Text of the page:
Chakra Discussions

Things Change; Avoid Silly Controversy

by Ramachandra Goswami

Posted June 15, 2008

Times have changed. Srila A.C. Bhaktivedanta Swami was born and grew up in an age in Bengal which could almost have been a different planet than today's modern India. When I was first in India 30 years ago, to see an Indian girl in western dress was unusual. Unmarried girls wore salwar kurta, and married women wore saris, unless they were Muslims or were from the northern states. The ladies of Prabhupada's era wore the Bengali style of sari, which is very modest.

I remember that in Vrindavan 30 years ago brahmin women would wrap a white shawl over their saris if they went out -- even in summer. Today in the big cities the sari is dying, and unmarried girls parade in jeans and shirts. To see the old ways vanishing in the name of modernism and women's rights is perhaps sad for some, but it is the way of ongoing kali-yuga. It is an interesting irony that nowadays in India only the Muslims seem to follow the old ways of female modesty and gender segregation that had been a part of Indian culture.

An old friend of mine, a working woman from Delhi, was talking to me about the sad demise of the sari. If you are working, commuting and earning a living in today's fast-track India, a flowing, modest sari, beautiful though it may be, is just too difficult to do anything in. Female modesty has more or less disappeared from India; was it ever there in ISKCON? Well, it is not easy for western females to gain a modest mindset when they have grown up in a world that teaches that modesty in body or mind is a weakness. Of corse, we must appeal to all Vaishnava women never to confuse modesty with weakness.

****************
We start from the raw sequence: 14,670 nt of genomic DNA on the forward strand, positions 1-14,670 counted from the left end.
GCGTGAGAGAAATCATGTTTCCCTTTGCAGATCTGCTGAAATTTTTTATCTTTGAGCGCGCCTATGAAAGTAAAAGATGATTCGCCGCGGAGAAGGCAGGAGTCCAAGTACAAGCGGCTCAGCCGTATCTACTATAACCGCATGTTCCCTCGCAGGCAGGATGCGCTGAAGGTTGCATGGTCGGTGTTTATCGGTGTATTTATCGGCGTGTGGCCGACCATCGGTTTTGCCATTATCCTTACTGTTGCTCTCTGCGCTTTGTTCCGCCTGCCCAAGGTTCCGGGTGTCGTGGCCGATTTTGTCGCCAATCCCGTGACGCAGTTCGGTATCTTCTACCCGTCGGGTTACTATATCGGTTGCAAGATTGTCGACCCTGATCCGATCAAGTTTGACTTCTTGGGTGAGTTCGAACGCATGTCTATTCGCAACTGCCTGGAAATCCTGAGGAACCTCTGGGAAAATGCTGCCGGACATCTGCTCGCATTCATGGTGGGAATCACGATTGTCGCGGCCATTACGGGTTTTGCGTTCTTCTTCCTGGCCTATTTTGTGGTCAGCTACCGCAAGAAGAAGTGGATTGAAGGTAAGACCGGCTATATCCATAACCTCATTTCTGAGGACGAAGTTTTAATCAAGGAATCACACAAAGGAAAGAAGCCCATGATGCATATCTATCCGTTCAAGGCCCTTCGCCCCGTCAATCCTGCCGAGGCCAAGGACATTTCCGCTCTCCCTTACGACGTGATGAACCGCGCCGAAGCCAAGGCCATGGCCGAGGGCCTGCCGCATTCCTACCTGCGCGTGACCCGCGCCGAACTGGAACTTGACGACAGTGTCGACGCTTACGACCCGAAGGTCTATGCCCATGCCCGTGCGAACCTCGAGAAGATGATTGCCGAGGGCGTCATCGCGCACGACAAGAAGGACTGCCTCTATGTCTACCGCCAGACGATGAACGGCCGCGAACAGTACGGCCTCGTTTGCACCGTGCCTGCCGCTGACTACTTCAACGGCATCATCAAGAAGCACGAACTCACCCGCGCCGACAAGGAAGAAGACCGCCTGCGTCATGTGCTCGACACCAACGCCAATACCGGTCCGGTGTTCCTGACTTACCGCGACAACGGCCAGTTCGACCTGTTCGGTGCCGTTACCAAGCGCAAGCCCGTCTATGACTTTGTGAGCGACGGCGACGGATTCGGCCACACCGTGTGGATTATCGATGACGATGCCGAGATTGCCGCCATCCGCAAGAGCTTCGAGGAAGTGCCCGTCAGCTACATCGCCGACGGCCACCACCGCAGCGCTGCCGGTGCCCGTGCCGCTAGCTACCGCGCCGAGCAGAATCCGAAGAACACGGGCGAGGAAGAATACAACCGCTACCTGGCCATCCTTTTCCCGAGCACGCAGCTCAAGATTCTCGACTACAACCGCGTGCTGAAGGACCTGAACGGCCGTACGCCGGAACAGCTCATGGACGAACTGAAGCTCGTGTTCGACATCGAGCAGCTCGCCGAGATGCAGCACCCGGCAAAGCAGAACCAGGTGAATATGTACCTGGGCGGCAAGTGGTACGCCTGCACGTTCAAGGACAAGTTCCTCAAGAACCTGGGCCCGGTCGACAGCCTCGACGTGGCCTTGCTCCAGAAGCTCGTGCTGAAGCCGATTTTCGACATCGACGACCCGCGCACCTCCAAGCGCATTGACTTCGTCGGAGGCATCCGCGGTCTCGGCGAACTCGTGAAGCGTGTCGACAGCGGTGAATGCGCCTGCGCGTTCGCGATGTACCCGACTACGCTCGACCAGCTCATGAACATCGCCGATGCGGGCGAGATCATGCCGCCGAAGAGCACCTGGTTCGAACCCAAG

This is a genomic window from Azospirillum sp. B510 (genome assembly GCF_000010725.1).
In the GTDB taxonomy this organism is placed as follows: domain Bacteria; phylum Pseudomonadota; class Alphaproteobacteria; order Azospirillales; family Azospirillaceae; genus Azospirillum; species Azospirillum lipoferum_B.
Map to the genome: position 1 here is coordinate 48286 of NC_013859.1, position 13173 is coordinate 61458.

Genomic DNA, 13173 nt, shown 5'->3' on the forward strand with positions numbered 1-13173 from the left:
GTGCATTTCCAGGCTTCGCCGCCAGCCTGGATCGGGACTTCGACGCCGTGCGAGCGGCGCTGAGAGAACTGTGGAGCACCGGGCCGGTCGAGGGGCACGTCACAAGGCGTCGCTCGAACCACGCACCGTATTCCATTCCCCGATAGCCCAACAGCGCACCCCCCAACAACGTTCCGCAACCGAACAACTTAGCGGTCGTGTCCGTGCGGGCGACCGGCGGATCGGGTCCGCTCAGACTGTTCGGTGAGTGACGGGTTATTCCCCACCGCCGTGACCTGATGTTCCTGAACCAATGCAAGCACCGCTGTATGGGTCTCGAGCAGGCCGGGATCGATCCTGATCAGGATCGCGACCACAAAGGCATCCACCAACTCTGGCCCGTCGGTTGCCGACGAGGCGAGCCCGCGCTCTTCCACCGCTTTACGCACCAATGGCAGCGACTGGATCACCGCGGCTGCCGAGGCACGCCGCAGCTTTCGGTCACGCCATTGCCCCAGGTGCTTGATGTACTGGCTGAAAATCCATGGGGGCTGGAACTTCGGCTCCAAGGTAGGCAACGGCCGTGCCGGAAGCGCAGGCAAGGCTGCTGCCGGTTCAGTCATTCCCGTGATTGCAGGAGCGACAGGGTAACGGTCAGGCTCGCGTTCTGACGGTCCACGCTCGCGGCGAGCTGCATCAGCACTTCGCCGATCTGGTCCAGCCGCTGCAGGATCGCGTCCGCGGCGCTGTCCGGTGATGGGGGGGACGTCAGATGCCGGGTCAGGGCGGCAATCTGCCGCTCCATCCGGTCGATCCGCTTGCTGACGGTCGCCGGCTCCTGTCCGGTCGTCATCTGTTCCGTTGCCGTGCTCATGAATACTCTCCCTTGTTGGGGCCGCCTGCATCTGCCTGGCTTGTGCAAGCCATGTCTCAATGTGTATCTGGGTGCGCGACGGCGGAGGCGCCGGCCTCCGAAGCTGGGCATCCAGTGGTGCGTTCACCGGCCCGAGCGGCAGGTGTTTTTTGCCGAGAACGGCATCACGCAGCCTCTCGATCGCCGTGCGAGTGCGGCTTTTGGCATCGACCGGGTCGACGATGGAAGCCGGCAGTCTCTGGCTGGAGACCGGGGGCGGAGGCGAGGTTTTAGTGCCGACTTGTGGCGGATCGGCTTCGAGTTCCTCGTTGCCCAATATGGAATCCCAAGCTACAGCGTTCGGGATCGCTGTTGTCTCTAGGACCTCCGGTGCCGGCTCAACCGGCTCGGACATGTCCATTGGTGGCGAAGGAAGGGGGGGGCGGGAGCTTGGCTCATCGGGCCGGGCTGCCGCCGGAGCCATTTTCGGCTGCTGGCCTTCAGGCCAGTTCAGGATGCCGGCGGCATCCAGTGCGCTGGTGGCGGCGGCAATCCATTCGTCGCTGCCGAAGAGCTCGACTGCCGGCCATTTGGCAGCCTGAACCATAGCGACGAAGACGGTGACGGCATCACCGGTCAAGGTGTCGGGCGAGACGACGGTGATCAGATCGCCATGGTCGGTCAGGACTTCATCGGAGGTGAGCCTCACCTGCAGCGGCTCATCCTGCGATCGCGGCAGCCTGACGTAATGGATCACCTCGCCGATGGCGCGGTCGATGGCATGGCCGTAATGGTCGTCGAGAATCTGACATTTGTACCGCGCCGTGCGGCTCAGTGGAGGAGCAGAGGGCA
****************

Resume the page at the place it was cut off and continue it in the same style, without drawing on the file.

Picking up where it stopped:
Undoubtedly, women in india have been oppressed for millennia; this is undeniable. In the name of Vedic or Hindu culture, women have been exploited; this is not even debatable. One who has spent a lifetime in India, as I have done, will know the truth, but perhaps we should not, in the name of freedom and human rights, throw out the baby with the bath water. We must also accept a new reality.

Do we want to go back to 19th century Bengal? While women "knew their place," they were slaves, for sure, and no Hindu, whether Vaishnava or Shaivate, would even touch a Westerner unless there were water for purification. Hindus and Muslims were slaughtering each other; if you were "negro," you were not even considered human; and if you were "lower caste," you were actually untouchable -- so things have changed.

It is depressing that the real problems facing us and the world are never discussed. I think we should be more concerned about saving our planet and stopping an evil, bloody war in iraq (where some Vaishnavas are actually serving) than getting worked up about non-issues such as so-called "evil gays and feminists" taking over the world. There will always be women, and there wil always be people who are sexually attracted to the same gender (from birth, by the way). Rather than demonising differences, we should accept new realities and compromise to live together despite differences.